Carrie Johnson needed her friend in her “childcare bubble” with Boris Johnson for extra support over Christmas because of the challenges of running the country and experiencing difficult pregnancies, a cabinet minister has claimed.
It has been revealed that the Johnsons’ friend Nimco Ali, godmother to their son Wilfred, spent Christmas with the family at a time when lockdown restrictions in London prevented almost all household mixing.
On Tuesday the international trade secretary, Anne-Marie Trevelyan, hinted that the family had needed extra support at that time. Johnson, who is now expecting her second child, revealed she had a miscarriage at the start of this year, meaning she is likely to have been pregnant over the festive period.
Wilfred was eight months old at the time and No 10 has said Ali was part of their childcare bubble, which allowed some limited mixing.
Pressed on whether a family would have needed additional childcare over Christmas, Trevelyan said: “It’s hard enough for the rest of us; when you’re having to run a country as well and have the challenges of difficult pregnancies, having a supportive friend to be there in your bubble is absolutely the right thing to do.”
The claims first emerged in a report in Harper’s magazine that said Ali “spent Christmas with the couple at No 10 despite pandemic restrictions on holiday gatherings”.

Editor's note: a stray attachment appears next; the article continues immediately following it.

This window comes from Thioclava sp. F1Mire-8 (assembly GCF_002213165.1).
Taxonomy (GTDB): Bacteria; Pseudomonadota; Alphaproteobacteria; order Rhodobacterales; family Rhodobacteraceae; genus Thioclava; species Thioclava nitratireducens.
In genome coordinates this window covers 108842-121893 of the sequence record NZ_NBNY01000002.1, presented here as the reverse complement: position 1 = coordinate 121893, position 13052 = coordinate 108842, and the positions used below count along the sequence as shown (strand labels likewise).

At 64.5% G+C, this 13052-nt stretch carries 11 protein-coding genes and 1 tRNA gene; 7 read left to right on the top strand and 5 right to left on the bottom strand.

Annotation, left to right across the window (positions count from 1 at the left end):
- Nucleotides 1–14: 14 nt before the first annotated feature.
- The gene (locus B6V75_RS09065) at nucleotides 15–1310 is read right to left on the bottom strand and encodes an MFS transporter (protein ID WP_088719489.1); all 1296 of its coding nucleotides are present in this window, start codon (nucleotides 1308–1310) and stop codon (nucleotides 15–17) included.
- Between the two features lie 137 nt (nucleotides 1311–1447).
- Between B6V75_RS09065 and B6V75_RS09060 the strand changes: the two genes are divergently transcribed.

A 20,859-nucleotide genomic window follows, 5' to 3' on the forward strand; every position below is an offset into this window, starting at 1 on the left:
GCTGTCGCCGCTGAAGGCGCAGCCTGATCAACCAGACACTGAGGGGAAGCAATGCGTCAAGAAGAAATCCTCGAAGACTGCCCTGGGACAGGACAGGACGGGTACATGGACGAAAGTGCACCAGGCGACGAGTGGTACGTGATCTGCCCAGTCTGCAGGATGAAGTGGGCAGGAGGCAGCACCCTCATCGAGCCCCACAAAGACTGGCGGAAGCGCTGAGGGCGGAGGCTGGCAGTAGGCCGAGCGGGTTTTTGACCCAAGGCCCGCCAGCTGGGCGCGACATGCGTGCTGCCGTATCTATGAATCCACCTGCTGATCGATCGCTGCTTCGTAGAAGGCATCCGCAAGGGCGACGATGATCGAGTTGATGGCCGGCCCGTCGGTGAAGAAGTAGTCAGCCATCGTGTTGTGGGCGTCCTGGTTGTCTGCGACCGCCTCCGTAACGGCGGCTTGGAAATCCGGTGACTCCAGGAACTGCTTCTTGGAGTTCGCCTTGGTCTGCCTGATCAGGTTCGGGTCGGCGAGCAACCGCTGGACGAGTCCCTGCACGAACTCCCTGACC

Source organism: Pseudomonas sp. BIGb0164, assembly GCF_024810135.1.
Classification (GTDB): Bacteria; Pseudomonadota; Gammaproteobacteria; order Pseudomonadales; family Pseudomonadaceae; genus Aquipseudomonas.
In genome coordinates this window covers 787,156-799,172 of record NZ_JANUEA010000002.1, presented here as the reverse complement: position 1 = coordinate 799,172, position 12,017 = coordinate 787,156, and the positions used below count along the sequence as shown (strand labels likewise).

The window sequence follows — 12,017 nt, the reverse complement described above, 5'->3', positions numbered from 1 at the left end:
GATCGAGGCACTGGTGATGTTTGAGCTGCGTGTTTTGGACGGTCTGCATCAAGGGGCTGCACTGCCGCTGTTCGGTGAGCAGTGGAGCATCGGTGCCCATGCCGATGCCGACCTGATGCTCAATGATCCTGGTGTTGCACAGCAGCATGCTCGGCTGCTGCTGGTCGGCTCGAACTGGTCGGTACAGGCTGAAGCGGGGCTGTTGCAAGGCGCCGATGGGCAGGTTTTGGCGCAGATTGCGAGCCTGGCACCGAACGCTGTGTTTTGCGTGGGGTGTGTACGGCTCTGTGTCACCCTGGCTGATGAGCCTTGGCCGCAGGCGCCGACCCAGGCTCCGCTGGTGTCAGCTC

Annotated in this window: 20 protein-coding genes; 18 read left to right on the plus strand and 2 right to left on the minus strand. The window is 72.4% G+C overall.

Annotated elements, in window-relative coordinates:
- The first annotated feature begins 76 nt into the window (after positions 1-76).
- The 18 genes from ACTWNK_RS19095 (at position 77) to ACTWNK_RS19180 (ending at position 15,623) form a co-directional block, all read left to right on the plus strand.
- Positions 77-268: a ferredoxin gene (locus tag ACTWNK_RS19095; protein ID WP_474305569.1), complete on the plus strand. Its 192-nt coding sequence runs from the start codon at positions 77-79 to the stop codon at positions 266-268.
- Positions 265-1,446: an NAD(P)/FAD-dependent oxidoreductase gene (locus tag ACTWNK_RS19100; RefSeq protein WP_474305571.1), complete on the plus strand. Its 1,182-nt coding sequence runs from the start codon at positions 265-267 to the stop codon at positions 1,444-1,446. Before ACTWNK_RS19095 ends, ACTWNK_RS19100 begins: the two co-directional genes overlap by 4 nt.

Ali, who is a prominent campaigner on tackling female genital mutilation and a government adviser on violence against women and girls, said she did “not break any rules”.
Trevelyan said Ali was a “passionate and adoring godmother to Wilf”, and all rules had been followed. “I have no doubt at all the prime minister and Mrs Johnson followed the rules and they had the kind support of Nimco to support them in what was a really tough time for them,” she said. “It was a childcare bubble and Nimco was there to help support and look after Wilf whilst the challenges of being the prime minister and his wife.”
Neither Boris Johnson’s mother – who died last month aged 79 – nor Carrie Johnson’s mother were with the family over Christmas, No 10 has confirmed. Carrie Johnson’s mother, Josephine McAffee, was reportedly part of a support bubble with her daughter, an arrangement that was allowed if one member lived alone or if a household had a child aged under one, which Wilfred was last Christmas.
Despite the circumstances, questions have been raised about whether Ali’s attendance complied with the criteria for social mixing. The government introduced a “Christmas bubble” allowing people to mix on Christmas Day, but this was not in place in areas in the highest tier of restrictions, which then included London.
The rules said it was possible for people to use a childcare bubble on 25 December, even in areas under the highest tier, “but only if reasonably necessary for the purposes of childcare and where there are no reasonable alternatives”.
It was possible for households to have both a support bubble and childcare bubble, but the latter had strict rules and had to be used only for childcare, not as a reason for people from different households to mix socially.
It is not clear whether the childcare bubble arrangement for Ali was longer-term or only in place for Christmas. Under the rules, childcare bubbles could change, but only if there was a reason connected to childcare logistics.